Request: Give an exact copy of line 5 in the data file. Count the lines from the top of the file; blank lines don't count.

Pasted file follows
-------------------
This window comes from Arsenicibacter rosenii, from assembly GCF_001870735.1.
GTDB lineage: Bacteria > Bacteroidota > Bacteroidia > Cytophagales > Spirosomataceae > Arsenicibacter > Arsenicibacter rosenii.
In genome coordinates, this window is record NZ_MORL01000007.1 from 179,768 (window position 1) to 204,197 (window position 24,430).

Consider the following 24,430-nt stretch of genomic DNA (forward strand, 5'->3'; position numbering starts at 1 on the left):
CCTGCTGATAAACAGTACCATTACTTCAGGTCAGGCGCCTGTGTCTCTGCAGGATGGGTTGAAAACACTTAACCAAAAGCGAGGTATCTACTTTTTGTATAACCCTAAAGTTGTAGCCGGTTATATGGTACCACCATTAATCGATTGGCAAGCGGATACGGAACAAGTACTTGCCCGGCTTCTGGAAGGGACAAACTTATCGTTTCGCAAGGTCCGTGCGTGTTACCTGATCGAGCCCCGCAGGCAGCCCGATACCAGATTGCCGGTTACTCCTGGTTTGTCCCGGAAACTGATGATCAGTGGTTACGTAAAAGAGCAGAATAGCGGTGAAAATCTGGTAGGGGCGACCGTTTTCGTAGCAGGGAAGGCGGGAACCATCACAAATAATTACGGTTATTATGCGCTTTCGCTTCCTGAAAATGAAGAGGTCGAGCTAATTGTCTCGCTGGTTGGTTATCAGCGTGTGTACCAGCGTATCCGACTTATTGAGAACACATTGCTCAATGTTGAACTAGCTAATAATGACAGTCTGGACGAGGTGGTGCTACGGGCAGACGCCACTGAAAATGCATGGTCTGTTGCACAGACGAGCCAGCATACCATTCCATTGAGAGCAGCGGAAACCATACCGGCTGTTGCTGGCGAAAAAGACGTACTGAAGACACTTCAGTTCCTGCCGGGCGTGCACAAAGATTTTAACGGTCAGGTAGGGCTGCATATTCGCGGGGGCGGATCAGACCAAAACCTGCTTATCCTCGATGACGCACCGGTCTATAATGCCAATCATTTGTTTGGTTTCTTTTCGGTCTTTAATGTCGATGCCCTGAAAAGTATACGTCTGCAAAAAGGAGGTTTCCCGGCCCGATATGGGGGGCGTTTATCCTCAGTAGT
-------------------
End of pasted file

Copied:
CCTGCTGATAAACAGTACCATTACTTCAGGTCAGGCGCCTGTGTCTCTGCAGGATGGGTTGAAAACACTTAACCAAAAGCGAGGTATCTACTTTTTGTATAACCCTAAAGTTGTAGCCGGTTATATGGTACCACCATTAATCGATTGGCAAGCGGATACGGAACAAGTACTTGCCCGGCTTCTGGAAGGGACAAACTTATCGTTTCGCAAGGTCCGTGCGTGTTACCTGATCGAGCCCCGCAGGCAGCCCGATACCAGATTGCCGGTTACTCCTGGTTTGTCCCGGAAACTGATGATCAGTGGTTACGTAAAAGAGCAGAATAGCGGTGAAAATCTGGTAGGGGCGACCGTTTTCGTAGCAGGGAAGGCGGGAACCATCACAAATAATTACGGTTATTATGCGCTTTCGCTTCCTGAAAATGAAGAGGTCGAGCTAATTGTCTCGCTGGTTGGTTATCAGCGTGTGTACCAGCGTATCCGACTTATTGAGAACACATTGCTCAATGTTGAACTAGCTAATAATGACAGTCTGGACGAGGTGGTGCTACGGGCAGACGCCACTGAAAATGCATGGTCTGTTGCACAGACGAGCCAGCATACCATTCCATTGAGAGCAGCGGAAACCATACCGGCTGTTGCTGGCGAAAAAGACGTACTGAAGACACTTCAGTTCCTGCCGGGCGTGCACAAAGATTTTAACGGTCAGGTAGGGCTGCATATTCGCGGGGGCGGATCAGACCAAAACCTGCTTATCCTCGATGACGCACCGGTCTATAATGCCAATCATTTGTTTGGTTTCTTTTCGGTCTTTAATGTCGATGCCCTGAAAAGTATACGTCTGCAAAAAGGAGGTTTCCCGGCCCGATATGGGGGGCGTTTATCCTCAGTAGT